Inside Korea's Sovereign Wealth Fund

Scott E. Kalb speaking at Seoul's Lotte Hotel on August 24, 2010. (Asia Society Korea Center)

SEOUL, August 24, 2010 - Asia Society Korea Center recently hosted a monthly luncheon lecture with professional investment specialist and professor-turned-government official Scott E. Kalb.

In his speech, entitled “Korea Sovereign Wealth Fund: Who We Are and What We Do," Kalb recapped his own experience in Korea over the past 30 years. Since his first visit to Korea in 1978 on a fellowship, Kalb has taught at a university and worked for the Korean government, after which he worked at many distinguished asset management firms before finally joined Korea Investment Corporation (KIC) to serve as its Chief Investment Officer in 2008. He introduced KIC as a government-owned institution, created in July 2005.

Structured as a corporation, KIC was initially funded with US$17 billion of foreign exchange reserves from the Bank of Korea with an additional US$3 billion from the foreign exchange stabilization fund of the Ministry of Finance and Economy. KIC manages a part of Korea’s foreign currency reserves on behalf of the Bank of Korea and assets of the Ministry of Finance and Economy through its Korea Sovereign Wealth Fund (KSWF), which has an estimated US$4 trillion in assets.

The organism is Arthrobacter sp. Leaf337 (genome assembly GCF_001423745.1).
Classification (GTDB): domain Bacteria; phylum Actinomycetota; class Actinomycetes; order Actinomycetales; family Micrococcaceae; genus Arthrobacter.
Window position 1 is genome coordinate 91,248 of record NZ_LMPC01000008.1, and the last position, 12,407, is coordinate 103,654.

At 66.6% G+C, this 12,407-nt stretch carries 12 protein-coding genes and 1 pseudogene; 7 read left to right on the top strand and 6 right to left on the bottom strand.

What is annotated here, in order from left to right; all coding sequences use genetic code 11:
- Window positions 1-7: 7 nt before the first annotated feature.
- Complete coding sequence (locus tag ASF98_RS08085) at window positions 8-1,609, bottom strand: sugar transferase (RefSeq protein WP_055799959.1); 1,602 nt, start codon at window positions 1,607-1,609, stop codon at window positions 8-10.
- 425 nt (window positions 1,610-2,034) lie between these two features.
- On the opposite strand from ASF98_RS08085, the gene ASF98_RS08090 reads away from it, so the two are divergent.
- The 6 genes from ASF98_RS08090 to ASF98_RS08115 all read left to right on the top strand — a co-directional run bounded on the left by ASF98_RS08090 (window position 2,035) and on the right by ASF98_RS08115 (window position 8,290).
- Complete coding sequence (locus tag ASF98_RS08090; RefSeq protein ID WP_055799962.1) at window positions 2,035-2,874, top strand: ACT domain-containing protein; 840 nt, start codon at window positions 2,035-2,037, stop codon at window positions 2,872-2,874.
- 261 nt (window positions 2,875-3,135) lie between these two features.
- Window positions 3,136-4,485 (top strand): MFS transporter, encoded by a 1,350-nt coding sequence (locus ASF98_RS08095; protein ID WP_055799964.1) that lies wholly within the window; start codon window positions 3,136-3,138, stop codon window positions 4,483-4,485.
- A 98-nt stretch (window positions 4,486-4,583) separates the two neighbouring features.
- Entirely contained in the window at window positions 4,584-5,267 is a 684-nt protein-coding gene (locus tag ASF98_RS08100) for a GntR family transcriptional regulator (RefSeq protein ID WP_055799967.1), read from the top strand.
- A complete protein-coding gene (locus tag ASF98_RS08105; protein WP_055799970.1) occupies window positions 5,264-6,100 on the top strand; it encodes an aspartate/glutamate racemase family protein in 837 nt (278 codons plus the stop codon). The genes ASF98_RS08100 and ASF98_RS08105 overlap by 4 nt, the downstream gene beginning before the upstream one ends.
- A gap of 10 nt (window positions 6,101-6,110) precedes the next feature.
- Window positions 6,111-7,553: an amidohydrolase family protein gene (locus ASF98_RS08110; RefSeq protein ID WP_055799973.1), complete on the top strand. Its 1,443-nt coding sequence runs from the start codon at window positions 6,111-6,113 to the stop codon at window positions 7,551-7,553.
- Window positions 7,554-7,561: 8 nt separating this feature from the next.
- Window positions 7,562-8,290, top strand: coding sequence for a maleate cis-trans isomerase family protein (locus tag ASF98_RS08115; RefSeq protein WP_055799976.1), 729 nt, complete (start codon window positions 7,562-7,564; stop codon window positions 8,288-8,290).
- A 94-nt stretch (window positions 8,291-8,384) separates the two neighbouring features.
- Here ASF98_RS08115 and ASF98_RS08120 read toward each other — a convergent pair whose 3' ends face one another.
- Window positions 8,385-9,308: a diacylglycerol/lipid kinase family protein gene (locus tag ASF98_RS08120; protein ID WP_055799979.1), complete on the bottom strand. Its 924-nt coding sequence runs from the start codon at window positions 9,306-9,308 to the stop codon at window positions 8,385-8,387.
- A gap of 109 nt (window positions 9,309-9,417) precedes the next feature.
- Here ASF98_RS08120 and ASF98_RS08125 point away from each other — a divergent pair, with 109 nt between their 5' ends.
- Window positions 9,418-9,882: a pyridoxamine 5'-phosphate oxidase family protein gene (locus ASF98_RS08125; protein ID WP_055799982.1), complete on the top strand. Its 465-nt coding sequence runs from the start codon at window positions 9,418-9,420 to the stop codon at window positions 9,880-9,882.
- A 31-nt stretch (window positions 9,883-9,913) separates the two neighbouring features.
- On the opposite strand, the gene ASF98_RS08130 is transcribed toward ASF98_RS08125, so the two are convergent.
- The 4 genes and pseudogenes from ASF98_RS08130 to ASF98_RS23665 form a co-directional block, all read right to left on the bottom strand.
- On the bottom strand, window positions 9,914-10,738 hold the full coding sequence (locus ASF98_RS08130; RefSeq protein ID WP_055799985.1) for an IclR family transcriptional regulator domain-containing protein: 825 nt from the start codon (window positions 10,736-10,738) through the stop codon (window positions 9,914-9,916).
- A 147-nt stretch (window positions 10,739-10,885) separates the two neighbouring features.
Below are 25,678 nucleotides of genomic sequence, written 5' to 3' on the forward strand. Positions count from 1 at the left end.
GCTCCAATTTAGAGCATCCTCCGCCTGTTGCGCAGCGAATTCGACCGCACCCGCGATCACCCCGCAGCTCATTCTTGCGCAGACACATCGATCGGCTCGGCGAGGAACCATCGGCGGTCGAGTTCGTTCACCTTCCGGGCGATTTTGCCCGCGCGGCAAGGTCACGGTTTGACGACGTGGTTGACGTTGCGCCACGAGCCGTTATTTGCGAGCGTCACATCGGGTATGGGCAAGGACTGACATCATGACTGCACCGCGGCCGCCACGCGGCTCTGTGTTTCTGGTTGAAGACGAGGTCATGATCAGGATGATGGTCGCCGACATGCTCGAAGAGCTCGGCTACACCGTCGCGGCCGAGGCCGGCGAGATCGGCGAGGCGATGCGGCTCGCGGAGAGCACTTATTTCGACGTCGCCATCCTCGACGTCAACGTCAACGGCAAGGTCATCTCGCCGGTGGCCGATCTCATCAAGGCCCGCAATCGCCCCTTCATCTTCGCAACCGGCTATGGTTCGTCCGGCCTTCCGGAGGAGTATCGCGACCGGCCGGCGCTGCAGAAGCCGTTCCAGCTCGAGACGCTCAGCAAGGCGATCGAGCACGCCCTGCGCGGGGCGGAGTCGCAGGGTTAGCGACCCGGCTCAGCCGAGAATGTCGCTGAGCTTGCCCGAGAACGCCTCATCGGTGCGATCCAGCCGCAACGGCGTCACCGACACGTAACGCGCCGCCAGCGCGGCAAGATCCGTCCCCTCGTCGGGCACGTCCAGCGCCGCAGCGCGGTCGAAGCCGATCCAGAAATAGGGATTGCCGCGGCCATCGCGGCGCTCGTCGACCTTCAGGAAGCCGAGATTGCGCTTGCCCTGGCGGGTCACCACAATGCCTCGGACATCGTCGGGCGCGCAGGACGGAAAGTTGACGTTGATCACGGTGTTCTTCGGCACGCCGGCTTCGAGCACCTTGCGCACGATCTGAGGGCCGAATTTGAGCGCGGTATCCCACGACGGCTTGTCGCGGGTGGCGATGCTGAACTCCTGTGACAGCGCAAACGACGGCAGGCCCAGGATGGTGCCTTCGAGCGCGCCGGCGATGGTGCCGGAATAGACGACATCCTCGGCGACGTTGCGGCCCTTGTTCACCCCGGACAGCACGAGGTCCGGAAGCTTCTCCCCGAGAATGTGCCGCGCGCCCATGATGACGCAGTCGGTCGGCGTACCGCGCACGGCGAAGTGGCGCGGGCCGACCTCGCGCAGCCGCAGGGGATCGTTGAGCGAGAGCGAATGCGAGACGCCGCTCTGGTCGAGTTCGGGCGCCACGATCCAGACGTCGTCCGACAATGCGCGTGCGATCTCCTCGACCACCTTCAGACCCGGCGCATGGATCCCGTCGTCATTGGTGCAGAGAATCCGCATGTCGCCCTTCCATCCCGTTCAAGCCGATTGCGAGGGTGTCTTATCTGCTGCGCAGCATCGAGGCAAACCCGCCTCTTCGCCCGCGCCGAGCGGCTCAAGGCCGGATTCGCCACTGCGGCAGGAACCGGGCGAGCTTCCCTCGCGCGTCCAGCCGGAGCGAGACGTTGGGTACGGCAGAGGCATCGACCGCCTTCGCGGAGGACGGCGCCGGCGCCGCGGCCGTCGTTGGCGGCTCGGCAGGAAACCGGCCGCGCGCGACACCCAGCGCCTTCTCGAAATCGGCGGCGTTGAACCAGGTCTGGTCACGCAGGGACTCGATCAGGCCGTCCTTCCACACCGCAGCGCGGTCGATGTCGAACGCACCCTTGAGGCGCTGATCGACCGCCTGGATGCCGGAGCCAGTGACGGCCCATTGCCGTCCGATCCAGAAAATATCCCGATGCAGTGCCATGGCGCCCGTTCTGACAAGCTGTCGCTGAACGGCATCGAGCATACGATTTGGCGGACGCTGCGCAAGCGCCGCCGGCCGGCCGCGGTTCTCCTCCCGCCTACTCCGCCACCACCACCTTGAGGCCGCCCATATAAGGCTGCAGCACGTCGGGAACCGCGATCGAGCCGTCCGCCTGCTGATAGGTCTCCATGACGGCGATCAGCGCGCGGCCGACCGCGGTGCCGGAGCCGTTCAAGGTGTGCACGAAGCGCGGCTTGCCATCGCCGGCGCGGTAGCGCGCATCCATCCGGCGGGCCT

There are about 40 sovereign wealth funds all over the world and KSWF is ranked as the 19th largest. KSWF has invested US$28 billion into traditional assets such as bonds, stocks, and inflation-linked notes, one billion into alternative assets, and two billion into strategic investments. It also strives to create profit with efficient asset distributions and overseas investment into natural resources and energy.

Kalb pointed to an investment in private equity in a variety of sectors, especially in energy and natural resources, as an effective alternative strategy during the recent global financial crisis. He also emphasized the need for a return to basics in financial investment, and that the "golden rule" is diversification. He concluded by speculating that further opportunities will arise if and when the KIS invests more aggressively in private markets.